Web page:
The business of online content going vernacular

Rema Subramanian | Updated on April 16, 2021

Heavy-handed The new rules will hit Indian language OTT players harder   -  AP

Founders have begun incorporating vernacular aspects into their digital solutions to tap into regional communities, and to explore opportunities across sectors

In 2020, Covid-19 and the national lockdown expedited internet penetration, and the 3Es-- E-commerce-Entertainment-Edtech--drove internet adoption. In this new reality, can a company without a vernacular strategy penetrate deep in the Indian market? The answer is a resounding No!

According to a 2020 report by ICUBETM, prepared by data, insights and consulting company Kantar, as of May 2020, rural India had more active internet users at 264 million, more than urban India’s 210 million. Content consumption has also gone up considerably; with internet connectivity becoming cheaper and easier to access, underscoring the trend of tier 2 and 3 markets driving the digital revolution in the country. While the latest numbers are pushing 700 million, local language content and video lead the internet boom in rural India, with a 2.5x rise in penetration in the last four years. Still, Internet penetration in the country stands only at around 40 per cent, with the immense potential of adding new users in the next few years.

Local language content

The English-speaking population as per the last census in 2011 was 125 million, which was about 10 per cent of the total population. Even if the number had multiplied rapidly in the last decade (which is unlikely), it would still be below 20 per cent. According to a Lok Foundation survey, only 12 per cent of urban and 3 per cent of rural people were English-speaking. As per a report by Google India, 9 out of 10 new internet users in the country are consuming online content in Indian languages. This will get more skewed towards local language content, as 90 per cent of the users coming online now will be from rural areas, the next billion.

Flipkart reported 15 million daily users connecting through their vernacular interface within a year of launching in Hindi, and their stickiness was a whopping 95 per cent. One of our portfolio companies, Jiny, also reported an increase of 20 per cent conversions by providing vernacular audio/text support while transacting. Those are numbers that can determine whether your business will succeed or not!

As founders pick up on this insight, they have begun incorporating vernacular aspects into their digital solutions to tap into regional communities, to expand their customer base, and explore the opportunities that arise from it. Sectors, like edtech, gaming, entertainment, health, agri, E-commerce and SMEs are leading innovation in this space, with startups such as Sharechat, Roposo, and Pratilipi showing growth. One of the challenges that comes with tapping a new user base, is minimising the barriers to the adoption of a product or service, and here is where providing content in local languages has appeared to become a vital strategy, showing significant results.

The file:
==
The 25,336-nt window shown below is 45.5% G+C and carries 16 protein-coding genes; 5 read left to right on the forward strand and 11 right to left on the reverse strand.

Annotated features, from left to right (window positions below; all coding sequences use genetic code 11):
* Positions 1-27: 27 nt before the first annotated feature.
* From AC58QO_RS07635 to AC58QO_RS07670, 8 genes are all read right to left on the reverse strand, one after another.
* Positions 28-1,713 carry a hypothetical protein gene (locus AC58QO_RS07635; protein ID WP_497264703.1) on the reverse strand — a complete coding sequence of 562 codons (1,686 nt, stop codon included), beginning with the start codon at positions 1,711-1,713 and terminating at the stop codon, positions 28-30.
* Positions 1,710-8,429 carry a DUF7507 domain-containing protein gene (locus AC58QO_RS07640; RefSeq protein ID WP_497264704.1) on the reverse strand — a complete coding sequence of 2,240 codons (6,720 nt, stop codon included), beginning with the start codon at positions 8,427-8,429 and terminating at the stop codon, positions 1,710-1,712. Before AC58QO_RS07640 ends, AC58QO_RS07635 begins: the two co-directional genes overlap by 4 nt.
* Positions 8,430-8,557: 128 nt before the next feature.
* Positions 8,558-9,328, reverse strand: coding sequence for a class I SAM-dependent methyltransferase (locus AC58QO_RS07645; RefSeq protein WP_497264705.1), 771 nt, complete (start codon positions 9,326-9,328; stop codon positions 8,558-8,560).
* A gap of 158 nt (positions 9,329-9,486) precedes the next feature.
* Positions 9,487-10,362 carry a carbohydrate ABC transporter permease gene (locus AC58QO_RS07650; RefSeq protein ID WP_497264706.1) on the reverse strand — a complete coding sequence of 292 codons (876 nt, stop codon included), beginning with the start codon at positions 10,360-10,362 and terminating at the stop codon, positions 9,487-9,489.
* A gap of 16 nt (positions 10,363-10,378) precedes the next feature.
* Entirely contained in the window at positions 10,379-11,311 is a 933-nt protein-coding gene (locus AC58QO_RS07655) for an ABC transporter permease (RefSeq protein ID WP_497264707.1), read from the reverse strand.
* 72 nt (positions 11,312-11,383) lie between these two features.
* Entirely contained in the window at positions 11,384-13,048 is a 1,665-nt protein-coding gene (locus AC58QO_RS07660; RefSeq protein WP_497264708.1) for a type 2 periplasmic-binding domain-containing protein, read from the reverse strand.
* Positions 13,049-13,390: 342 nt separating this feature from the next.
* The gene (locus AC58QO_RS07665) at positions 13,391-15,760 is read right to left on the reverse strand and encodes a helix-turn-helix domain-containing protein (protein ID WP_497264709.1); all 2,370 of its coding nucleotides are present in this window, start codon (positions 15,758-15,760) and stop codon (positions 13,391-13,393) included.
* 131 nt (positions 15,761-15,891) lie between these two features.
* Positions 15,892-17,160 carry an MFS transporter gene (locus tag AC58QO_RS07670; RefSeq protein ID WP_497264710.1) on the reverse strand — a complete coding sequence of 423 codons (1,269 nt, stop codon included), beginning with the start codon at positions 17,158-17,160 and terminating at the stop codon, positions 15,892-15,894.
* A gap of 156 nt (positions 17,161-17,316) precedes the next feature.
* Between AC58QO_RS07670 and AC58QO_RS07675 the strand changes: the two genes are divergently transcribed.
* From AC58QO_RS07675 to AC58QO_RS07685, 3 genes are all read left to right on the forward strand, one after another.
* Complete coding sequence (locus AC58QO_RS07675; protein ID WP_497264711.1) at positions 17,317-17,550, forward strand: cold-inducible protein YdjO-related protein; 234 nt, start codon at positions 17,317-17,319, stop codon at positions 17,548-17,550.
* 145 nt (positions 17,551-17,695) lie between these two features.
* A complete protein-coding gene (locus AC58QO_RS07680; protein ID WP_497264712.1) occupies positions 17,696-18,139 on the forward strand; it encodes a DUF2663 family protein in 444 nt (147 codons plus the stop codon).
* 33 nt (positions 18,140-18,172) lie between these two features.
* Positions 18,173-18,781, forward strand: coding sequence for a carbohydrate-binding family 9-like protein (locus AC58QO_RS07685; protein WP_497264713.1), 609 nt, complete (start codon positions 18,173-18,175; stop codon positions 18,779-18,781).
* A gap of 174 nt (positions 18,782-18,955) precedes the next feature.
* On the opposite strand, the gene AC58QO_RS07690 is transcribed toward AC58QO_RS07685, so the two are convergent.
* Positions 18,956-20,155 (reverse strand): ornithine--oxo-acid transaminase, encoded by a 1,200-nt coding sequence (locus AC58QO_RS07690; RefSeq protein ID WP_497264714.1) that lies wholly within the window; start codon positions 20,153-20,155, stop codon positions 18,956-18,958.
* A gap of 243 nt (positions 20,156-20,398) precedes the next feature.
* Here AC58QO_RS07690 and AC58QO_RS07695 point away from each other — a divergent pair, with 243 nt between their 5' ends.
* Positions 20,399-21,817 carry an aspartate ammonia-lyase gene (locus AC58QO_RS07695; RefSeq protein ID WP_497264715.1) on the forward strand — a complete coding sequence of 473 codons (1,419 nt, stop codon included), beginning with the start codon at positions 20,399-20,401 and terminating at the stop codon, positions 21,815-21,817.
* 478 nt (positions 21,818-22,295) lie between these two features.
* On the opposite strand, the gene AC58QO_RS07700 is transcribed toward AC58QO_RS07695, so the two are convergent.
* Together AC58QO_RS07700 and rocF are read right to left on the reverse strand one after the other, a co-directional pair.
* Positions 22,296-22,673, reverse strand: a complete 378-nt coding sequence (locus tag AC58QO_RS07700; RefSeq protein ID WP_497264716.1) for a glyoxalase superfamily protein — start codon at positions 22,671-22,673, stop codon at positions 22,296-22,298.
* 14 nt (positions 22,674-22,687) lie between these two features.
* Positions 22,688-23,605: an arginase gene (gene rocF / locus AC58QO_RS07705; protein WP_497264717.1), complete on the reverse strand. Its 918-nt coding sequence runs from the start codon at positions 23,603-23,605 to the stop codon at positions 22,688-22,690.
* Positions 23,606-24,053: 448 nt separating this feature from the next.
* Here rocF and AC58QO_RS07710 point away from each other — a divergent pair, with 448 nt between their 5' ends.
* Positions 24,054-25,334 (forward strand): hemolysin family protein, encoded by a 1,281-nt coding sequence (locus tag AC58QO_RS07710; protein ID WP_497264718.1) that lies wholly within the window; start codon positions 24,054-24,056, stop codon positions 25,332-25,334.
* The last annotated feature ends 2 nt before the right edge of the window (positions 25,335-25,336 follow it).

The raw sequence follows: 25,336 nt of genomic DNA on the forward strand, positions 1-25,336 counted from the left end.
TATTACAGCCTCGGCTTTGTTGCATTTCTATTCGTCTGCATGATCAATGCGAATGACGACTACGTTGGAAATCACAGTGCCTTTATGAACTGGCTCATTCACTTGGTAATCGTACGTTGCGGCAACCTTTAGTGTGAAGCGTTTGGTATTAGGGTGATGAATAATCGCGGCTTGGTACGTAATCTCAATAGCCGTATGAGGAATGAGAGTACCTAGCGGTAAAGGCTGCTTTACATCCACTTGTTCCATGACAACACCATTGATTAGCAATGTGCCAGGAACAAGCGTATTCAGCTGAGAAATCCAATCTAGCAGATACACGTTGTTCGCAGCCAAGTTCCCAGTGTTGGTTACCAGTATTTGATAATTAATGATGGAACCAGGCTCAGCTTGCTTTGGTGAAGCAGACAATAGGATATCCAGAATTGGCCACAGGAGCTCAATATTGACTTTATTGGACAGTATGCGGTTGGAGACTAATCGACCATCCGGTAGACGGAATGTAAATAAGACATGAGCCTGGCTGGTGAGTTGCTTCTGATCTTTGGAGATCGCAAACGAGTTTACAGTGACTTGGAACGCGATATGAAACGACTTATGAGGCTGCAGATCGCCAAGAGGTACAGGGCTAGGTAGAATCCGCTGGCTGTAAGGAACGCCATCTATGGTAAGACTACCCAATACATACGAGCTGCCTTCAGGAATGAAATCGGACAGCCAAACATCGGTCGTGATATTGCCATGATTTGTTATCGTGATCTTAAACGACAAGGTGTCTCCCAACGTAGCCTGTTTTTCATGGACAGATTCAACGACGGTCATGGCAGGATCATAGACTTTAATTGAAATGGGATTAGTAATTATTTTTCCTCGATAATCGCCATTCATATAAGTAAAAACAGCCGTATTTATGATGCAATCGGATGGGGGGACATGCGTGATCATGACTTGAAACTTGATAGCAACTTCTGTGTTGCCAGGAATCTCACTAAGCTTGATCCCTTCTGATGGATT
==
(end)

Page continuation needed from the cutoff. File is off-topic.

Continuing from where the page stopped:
AI chatbots in use

Vernacular textual content has its own challenges, due to the sheer diversity in a country like India, but E-commerce platforms like Flipkart are overcoming this vernacular search challenge by focusing on visual and voice-based content by using newer technologies like AI and ML. Following in their footsteps, more e-tail platforms are now using AI chatbots and voice-to-action SDKs, which ease the engagement process for regional consumers. Another sector where non-English consumers are accessing content and services is healthcare, as the current situation has upped the demand for quality health information. Similarly, the agritech sector, which is booming, is predicted to be largely dominated by non-English speakers, and startups like BigHaat are prioritising video vernacular content, which is driving more users to their platform.

Vernacular tech is time-consuming and expensive, but the cost to opportunity is huge for this segment, as it has the potential to expand horizons for businesses and companies in the next billion market. A report by research and consulting firm RedSeer, stated that vernacular monetisable Internet users have three times the total spending power of monetisable English internet users, and this makes them capable of fuelling immense growth in the coming years.

The challenges remain - vernacular in India is not one bucket - 22 languages and 1,600 dialects! Building for this is not easy. It’s not only expensive, but requires cutting-edge technologies to create solutions for audio and chat bots. In addition, businesses have to focus a lot more on UI, as that will make or break the adoption. UI needs to be more intuitive, less cluttered, less clicks, not overwhelming and has to appeal to them as being made for them.

There lies the opportunity for entrepreneurs and technology folks! And investors are eager and willing to back these bets. Let us go all out and create businesses for the next billion as consumers and producers.

The author is co-founder and managing partner, Ankur Capital

Published on April 16, 2021

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